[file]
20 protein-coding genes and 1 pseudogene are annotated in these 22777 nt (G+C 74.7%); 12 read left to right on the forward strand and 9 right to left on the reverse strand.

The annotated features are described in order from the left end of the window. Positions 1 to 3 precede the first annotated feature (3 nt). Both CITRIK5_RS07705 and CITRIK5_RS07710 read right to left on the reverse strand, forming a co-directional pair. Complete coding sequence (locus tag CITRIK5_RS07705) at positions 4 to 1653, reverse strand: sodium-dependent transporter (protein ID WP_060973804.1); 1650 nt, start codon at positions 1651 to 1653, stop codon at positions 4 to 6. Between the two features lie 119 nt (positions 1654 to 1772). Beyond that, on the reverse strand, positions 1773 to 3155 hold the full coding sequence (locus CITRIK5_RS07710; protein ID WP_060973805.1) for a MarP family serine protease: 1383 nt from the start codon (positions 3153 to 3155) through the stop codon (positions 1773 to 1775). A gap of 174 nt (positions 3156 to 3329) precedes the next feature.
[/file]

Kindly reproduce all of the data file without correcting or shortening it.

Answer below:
20 protein-coding genes and 1 pseudogene are annotated in these 22777 nt (G+C 74.7%); 12 read left to right on the forward strand and 9 right to left on the reverse strand.

The annotated features are described in order from the left end of the window. Positions 1 to 3 precede the first annotated feature (3 nt). Both CITRIK5_RS07705 and CITRIK5_RS07710 read right to left on the reverse strand, forming a co-directional pair. Complete coding sequence (locus tag CITRIK5_RS07705) at positions 4 to 1653, reverse strand: sodium-dependent transporter (protein ID WP_060973804.1); 1650 nt, start codon at positions 1651 to 1653, stop codon at positions 4 to 6. Between the two features lie 119 nt (positions 1654 to 1772). Beyond that, on the reverse strand, positions 1773 to 3155 hold the full coding sequence (locus CITRIK5_RS07710; protein ID WP_060973805.1) for a MarP family serine protease: 1383 nt from the start codon (positions 3153 to 3155) through the stop codon (positions 1773 to 1775). A gap of 174 nt (positions 3156 to 3329) precedes the next feature.